Karen Jowitt, Senior Library Assistant with Oldham Libraries, explains how MozFest 2021 informed her about the hidden biases within the algorithms we use in our daily lives.
This year’s Mozfest was the first completely online version of the festival and I was excited to be a part of it, if not a little daunted at the prospect as I wasn’t sure what to expect.
I had come to Mozfest with the hope of broadening my knowledge about AI and algorithms. There has been a lot of media attention over the past year about algorithms so I was hoping to learn more about them and how they are used online. On this basis I joined the session: ‘What is the future of data and AI – and what role will Mozilla play?’ It was hosted by Mark Surman who is the Executive Director of the Mozilla foundation and Sarah Aoun, the Chief technologist of the open tech fund and it put forward three very different perspectives on algorithms and how AI is influencing the internet.
It was interesting to hear about the relationship between data and power and the shifting dynamics of trustworthy AI. Sarah made the point that we create AI to remove the human factor but everyone has unconscious bias which inevitably influences the algorithms we create. This highlighted the importance of involving local people and their culture and history in building successful systems, such as language tools, as many languages are spoken but aren’t usually written.
I learned in this session that there is a danger with algorithms too; one example being websites such as YouTube which uses algorithms to recommend videos to watchers. Some of these can be very damaging, particularly to young impressionable minds, and once this damage is done it can be hard to undo. Parents have reported inappropriate material being sent to their children, such as videos promoting weight loss and about anorexia, when all they were looking for were videos about dancing. Mozilla is working hard to create a more trustworthy AI, tools to make the internet safer and to get social media platforms to change for the better. The session broadened my knowledge of algorithms and the dangers that they can pose.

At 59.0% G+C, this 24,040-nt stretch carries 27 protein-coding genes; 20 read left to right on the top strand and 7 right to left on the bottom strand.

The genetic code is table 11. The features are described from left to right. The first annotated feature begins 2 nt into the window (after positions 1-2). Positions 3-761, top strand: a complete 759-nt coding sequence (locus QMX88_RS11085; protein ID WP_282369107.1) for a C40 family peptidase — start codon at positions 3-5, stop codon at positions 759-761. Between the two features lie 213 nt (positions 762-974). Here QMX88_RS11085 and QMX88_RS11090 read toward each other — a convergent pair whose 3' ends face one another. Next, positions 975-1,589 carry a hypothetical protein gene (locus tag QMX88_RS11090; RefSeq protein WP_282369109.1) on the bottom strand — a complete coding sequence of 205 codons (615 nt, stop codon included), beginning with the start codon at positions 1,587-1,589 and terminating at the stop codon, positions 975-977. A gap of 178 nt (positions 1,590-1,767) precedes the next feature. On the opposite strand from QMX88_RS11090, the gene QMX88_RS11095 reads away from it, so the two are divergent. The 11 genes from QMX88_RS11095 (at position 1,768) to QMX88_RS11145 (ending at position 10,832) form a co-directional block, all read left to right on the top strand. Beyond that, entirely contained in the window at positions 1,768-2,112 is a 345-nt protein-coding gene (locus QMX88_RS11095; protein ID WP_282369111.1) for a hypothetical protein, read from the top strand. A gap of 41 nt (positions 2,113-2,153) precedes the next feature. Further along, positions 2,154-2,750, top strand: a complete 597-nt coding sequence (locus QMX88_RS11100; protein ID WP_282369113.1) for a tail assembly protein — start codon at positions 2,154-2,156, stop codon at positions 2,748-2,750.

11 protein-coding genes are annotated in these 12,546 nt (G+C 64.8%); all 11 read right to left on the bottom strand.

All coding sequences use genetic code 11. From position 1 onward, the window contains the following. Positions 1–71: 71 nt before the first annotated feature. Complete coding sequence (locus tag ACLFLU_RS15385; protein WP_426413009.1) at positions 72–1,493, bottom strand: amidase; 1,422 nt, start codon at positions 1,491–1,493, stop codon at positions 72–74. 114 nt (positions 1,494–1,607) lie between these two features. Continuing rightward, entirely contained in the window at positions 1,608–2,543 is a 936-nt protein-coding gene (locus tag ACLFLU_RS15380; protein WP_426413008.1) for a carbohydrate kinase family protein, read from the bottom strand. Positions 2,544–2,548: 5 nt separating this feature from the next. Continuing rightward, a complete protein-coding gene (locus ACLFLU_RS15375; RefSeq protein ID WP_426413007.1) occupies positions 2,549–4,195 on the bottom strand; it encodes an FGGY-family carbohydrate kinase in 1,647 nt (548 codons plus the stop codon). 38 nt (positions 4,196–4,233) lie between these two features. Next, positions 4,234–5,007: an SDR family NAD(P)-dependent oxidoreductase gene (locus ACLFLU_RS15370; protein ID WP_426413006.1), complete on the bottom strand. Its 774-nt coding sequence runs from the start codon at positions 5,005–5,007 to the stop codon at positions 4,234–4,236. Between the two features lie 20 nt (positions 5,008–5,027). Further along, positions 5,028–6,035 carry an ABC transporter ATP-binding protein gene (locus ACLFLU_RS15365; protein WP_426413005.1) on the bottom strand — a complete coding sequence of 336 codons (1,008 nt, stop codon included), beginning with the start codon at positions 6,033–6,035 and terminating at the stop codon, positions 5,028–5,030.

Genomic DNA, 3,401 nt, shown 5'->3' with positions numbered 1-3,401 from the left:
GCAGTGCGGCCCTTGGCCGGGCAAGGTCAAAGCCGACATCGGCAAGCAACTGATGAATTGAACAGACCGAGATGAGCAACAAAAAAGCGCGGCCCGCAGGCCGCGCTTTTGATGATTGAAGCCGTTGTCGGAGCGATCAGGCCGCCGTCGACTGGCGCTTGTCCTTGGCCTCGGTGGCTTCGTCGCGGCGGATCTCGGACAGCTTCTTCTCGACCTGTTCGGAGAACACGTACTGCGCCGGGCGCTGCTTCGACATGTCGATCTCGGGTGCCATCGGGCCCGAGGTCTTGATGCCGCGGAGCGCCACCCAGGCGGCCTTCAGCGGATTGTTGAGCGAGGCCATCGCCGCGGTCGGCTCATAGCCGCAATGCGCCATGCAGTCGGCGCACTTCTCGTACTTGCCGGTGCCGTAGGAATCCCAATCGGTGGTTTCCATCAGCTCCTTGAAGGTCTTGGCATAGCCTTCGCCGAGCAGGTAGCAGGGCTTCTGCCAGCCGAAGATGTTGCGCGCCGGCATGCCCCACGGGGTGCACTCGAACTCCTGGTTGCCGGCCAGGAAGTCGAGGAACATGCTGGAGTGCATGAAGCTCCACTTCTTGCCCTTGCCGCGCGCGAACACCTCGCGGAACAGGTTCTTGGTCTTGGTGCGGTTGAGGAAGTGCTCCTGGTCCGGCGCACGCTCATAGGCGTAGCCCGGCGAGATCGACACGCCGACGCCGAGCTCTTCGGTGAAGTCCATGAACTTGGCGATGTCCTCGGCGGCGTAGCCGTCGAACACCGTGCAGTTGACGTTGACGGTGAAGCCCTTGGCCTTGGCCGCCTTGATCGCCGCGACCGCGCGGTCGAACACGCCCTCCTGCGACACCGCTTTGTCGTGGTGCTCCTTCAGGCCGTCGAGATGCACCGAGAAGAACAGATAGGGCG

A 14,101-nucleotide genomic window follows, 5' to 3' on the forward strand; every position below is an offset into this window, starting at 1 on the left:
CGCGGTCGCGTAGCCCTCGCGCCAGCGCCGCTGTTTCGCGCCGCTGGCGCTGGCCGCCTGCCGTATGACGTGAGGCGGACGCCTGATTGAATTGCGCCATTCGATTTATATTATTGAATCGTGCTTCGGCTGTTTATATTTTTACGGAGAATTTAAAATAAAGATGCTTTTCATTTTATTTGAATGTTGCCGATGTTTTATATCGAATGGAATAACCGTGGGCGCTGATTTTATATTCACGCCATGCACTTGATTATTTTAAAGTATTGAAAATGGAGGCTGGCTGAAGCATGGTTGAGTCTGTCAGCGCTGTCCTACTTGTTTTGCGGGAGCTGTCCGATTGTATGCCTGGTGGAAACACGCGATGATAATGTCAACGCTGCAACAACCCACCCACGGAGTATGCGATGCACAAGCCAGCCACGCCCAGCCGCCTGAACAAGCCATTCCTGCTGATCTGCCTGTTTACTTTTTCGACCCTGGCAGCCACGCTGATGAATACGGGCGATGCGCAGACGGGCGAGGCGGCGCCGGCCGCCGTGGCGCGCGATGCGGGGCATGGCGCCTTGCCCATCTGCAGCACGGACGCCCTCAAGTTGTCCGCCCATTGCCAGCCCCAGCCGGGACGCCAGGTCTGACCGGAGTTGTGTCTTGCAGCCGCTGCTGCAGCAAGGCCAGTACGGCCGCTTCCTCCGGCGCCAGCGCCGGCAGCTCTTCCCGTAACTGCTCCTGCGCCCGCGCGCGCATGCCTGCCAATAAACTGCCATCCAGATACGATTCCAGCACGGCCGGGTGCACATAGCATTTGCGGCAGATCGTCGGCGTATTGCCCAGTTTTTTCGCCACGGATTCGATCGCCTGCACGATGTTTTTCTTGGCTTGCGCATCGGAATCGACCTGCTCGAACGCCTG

I now have a bunch of ideas to take back to our libraries such as the session creating a post digital audio quilt which has inspired me to create something similar with groups of library users online who can’t currently come into the library. It would be interesting to see what story we could create and would be something which our reading friends group or a children’s readers group could participate in. I have thoroughly enjoyed being part of Mozfest 2021 and have learned things I didn’t even know I needed to know!